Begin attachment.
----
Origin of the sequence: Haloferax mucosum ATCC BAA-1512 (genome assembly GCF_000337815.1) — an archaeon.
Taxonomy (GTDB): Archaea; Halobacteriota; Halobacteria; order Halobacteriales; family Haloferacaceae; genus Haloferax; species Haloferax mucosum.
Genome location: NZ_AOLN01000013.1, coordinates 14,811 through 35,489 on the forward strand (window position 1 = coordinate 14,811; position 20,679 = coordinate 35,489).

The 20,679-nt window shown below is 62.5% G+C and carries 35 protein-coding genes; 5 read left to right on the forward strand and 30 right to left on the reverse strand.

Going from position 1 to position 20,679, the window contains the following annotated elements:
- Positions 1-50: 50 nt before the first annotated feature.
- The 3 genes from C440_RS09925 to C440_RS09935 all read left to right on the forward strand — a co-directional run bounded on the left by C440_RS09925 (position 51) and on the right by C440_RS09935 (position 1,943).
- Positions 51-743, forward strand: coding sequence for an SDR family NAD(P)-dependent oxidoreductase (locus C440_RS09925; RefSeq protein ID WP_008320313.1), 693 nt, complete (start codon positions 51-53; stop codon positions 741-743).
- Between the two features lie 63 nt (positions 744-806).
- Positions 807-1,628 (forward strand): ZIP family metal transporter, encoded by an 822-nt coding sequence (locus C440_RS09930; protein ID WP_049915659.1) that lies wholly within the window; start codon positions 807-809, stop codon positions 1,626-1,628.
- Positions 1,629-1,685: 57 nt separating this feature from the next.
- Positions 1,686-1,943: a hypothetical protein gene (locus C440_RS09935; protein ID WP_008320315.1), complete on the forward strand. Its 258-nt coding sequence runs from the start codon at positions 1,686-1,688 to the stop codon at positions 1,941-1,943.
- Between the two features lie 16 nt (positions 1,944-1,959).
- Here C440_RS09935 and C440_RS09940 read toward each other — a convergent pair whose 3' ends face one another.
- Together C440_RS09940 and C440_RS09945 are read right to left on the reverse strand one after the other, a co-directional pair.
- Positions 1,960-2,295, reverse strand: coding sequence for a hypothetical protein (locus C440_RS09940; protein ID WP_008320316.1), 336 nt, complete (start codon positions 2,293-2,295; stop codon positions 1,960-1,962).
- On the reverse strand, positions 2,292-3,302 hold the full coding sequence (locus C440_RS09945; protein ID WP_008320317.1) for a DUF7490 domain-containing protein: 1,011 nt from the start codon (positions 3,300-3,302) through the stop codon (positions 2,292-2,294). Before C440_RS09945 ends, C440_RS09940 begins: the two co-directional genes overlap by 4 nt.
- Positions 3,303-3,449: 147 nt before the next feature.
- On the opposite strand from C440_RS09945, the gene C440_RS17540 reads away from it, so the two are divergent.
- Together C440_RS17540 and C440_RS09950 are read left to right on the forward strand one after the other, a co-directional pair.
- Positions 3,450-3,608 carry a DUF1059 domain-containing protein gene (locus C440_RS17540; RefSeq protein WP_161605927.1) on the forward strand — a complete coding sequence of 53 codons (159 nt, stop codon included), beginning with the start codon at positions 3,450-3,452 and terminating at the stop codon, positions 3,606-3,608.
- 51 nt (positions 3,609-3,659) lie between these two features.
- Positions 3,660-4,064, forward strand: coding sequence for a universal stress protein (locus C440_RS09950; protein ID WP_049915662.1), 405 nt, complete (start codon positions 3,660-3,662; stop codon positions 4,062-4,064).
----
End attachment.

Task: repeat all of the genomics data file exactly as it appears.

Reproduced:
Origin of the sequence: Haloferax mucosum ATCC BAA-1512 (genome assembly GCF_000337815.1) — an archaeon.
Taxonomy (GTDB): Archaea; Halobacteriota; Halobacteria; order Halobacteriales; family Haloferacaceae; genus Haloferax; species Haloferax mucosum.
Genome location: NZ_AOLN01000013.1, coordinates 14,811 through 35,489 on the forward strand (window position 1 = coordinate 14,811; position 20,679 = coordinate 35,489).

The 20,679-nt window shown below is 62.5% G+C and carries 35 protein-coding genes; 5 read left to right on the forward strand and 30 right to left on the reverse strand.

Going from position 1 to position 20,679, the window contains the following annotated elements:
- Positions 1-50: 50 nt before the first annotated feature.
- The 3 genes from C440_RS09925 to C440_RS09935 all read left to right on the forward strand — a co-directional run bounded on the left by C440_RS09925 (position 51) and on the right by C440_RS09935 (position 1,943).
- Positions 51-743, forward strand: coding sequence for an SDR family NAD(P)-dependent oxidoreductase (locus C440_RS09925; RefSeq protein ID WP_008320313.1), 693 nt, complete (start codon positions 51-53; stop codon positions 741-743).
- Between the two features lie 63 nt (positions 744-806).
- Positions 807-1,628 (forward strand): ZIP family metal transporter, encoded by an 822-nt coding sequence (locus C440_RS09930; protein ID WP_049915659.1) that lies wholly within the window; start codon positions 807-809, stop codon positions 1,626-1,628.
- Positions 1,629-1,685: 57 nt separating this feature from the next.
- Positions 1,686-1,943: a hypothetical protein gene (locus C440_RS09935; protein ID WP_008320315.1), complete on the forward strand. Its 258-nt coding sequence runs from the start codon at positions 1,686-1,688 to the stop codon at positions 1,941-1,943.
- Between the two features lie 16 nt (positions 1,944-1,959).
- Here C440_RS09935 and C440_RS09940 read toward each other — a convergent pair whose 3' ends face one another.
- Together C440_RS09940 and C440_RS09945 are read right to left on the reverse strand one after the other, a co-directional pair.
- Positions 1,960-2,295, reverse strand: coding sequence for a hypothetical protein (locus C440_RS09940; protein ID WP_008320316.1), 336 nt, complete (start codon positions 2,293-2,295; stop codon positions 1,960-1,962).
- On the reverse strand, positions 2,292-3,302 hold the full coding sequence (locus C440_RS09945; protein ID WP_008320317.1) for a DUF7490 domain-containing protein: 1,011 nt from the start codon (positions 3,300-3,302) through the stop codon (positions 2,292-2,294). Before C440_RS09945 ends, C440_RS09940 begins: the two co-directional genes overlap by 4 nt.
- Positions 3,303-3,449: 147 nt before the next feature.
- On the opposite strand from C440_RS09945, the gene C440_RS17540 reads away from it, so the two are divergent.
- Together C440_RS17540 and C440_RS09950 are read left to right on the forward strand one after the other, a co-directional pair.
- Positions 3,450-3,608 carry a DUF1059 domain-containing protein gene (locus C440_RS17540; RefSeq protein WP_161605927.1) on the forward strand — a complete coding sequence of 53 codons (159 nt, stop codon included), beginning with the start codon at positions 3,450-3,452 and terminating at the stop codon, positions 3,606-3,608.
- 51 nt (positions 3,609-3,659) lie between these two features.
- Positions 3,660-4,064, forward strand: coding sequence for a universal stress protein (locus C440_RS09950; protein ID WP_049915662.1), 405 nt, complete (start codon positions 3,660-3,662; stop codon positions 4,062-4,064).